Developing Financial Capability
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Developing Financial Capability

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Developing Financial Capability Developing Financial Capability Presentation Transcript

  • Money Matters Developing Financial Capability Student Funding Office
  • Aim of the session
    • To help you understand the basics of financial management and budgeting
    • To encourage you to actively take control of your finances
    • To provide some practical hints and tips on managing your money
  • Learning Outcomes
    • Make informed decisions in relation to money
    • Develop a sense of financial responsibility
    • Expand your skills through budget preparation and an awareness of cashflow
  • Our role
    • We are not financial experts
    • We are here to teach you basic money management skills
    • We can also provide information, advice and guidance on sources of student finance and other means of support
  • What is Financial Capability? Planning ahead Keeping track of your finances Making informed decisions about financial products Staying up to date with financial matters Managing your money (making ends meet)
  • Why are these skills important?
    • Evidence of strong association between financial capability and psychological well-being
    • Students now face more financial responsibilities than ever before
    • Need to be able to maximize entitlements and know where to seek advice when financial difficulties arise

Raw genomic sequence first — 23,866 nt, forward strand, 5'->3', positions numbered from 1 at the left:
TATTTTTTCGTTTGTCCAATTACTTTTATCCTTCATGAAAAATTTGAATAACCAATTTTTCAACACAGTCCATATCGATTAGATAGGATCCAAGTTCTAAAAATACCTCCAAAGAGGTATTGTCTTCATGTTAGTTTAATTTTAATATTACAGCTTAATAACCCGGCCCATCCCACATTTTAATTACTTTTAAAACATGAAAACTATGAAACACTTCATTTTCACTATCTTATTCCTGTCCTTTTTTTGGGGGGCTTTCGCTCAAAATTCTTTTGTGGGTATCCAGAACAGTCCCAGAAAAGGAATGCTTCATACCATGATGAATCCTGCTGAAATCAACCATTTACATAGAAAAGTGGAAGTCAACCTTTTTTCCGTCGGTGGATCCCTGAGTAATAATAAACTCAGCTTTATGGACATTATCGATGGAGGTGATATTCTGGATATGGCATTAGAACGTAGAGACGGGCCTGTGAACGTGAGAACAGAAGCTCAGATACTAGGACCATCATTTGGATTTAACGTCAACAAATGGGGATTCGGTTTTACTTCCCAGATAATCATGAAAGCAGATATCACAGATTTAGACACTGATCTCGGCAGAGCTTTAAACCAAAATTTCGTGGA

• Students more confident about their finances may also be more likely to complete their course and get a job in the future
  • Down-shifting your groceries
    • Alternatives to branded goods do exist. So, rather than going without, down-shifting may be an option. Give it a try and see what works for you:
    £0.86 Tesco Pure Orange £1.99 Tropicana £0.68 Tesco Value Reds £1.25 Braeburns (6) £0.75 Tesco W/meal £1.22 Hovis W/meal £1.21 Tesco Value Mince £2.88 Mince Beef £1.58 Fairtrade Tea £2.20 PG Tips (80)
  • Your bank account
    • Open up a student account (or transfer existing one) to take advantage of any offers and lower banking charges, but choose one that suits your needs
    • Don’t assume you have an interest free overdraft – you need to ask first
    • Don’t go over your agreed overdraft limit! You won’t enjoy it and it can be a painful experience on your wallet as you will be charged a hefty penalty
  • Your cash card
    • Always use a cash machine that doesn’t charge you for withdrawals
    • Don’t take money out of your account you don’t need
    • Check bank statements regularly and keep receipts.
      • Sign up for internet banking or arrange to have your statements sent to you at regular intervals
    • Report a loss straight away, even if you think it’s in your own house. Fraud can occur anytime, reporting it does not cost you anything.
    • Consider leaving your card at home if going out for the evening.
  • What are credit/store cards? How do they work?
    • You can spend money instantly and repay the money back to the company at a later date.
    • Companies make money from the cards by charging you interest on the money you do not pay by the set date
      • Annual Percentage Rate (APR) applied to instalments
      • late penalties
  • Benefits of credit and store cards
    • Cards are a simple and handy way to pay for goods rather than carrying cash
    • Credit cards can provide an easy way to get short term credit for free if you pay off the amount you owe monthly and you can build up a good credit history
    • Some card providers give special discounted offers, cash back or loyalty points to card holders for purchases
    • Enables you to shop on-line with confidence
      • Purchases are protected
  • The risks of using cards
    • You could run up debts you cannot afford to repay or overspend and start using your overdraft without realising
    • If you only pay the minimum amount each month this is an extremely expensive way to borrow money
    • Late payment fees are added to your overall debt and store card interest rates are very high ( typical APR of 29.9 %)